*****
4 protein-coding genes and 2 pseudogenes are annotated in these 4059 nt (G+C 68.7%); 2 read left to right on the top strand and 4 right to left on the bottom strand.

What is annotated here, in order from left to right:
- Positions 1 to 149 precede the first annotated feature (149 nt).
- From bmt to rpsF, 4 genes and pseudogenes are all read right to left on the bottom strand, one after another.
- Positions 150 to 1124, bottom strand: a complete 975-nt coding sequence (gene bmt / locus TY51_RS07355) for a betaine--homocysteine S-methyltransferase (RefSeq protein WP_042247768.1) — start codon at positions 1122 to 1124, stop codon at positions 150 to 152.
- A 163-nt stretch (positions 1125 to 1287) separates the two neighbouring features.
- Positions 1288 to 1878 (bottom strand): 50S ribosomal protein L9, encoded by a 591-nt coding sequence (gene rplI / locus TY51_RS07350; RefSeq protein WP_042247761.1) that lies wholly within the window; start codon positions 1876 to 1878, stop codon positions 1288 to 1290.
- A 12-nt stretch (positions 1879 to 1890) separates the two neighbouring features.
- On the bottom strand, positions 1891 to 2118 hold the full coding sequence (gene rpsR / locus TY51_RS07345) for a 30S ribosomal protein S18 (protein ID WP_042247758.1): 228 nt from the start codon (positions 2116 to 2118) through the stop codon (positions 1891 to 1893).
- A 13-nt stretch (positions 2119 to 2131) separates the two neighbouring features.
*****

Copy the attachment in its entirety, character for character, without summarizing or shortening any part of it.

4 protein-coding genes and 2 pseudogenes are annotated in these 4059 nt (G+C 68.7%); 2 read left to right on the top strand and 4 right to left on the bottom strand.

What is annotated here, in order from left to right:
- Positions 1 to 149 precede the first annotated feature (149 nt).
- From bmt to rpsF, 4 genes and pseudogenes are all read right to left on the bottom strand, one after another.
- Positions 150 to 1124, bottom strand: a complete 975-nt coding sequence (gene bmt / locus TY51_RS07355) for a betaine--homocysteine S-methyltransferase (RefSeq protein WP_042247768.1) — start codon at positions 1122 to 1124, stop codon at positions 150 to 152.
- A 163-nt stretch (positions 1125 to 1287) separates the two neighbouring features.
- Positions 1288 to 1878 (bottom strand): 50S ribosomal protein L9, encoded by a 591-nt coding sequence (gene rplI / locus TY51_RS07350; RefSeq protein WP_042247761.1) that lies wholly within the window; start codon positions 1876 to 1878, stop codon positions 1288 to 1290.
- A 12-nt stretch (positions 1879 to 1890) separates the two neighbouring features.
- On the bottom strand, positions 1891 to 2118 hold the full coding sequence (gene rpsR / locus TY51_RS07345) for a 30S ribosomal protein S18 (protein ID WP_042247758.1): 228 nt from the start codon (positions 2116 to 2118) through the stop codon (positions 1891 to 1893).
- A 13-nt stretch (positions 2119 to 2131) separates the two neighbouring features.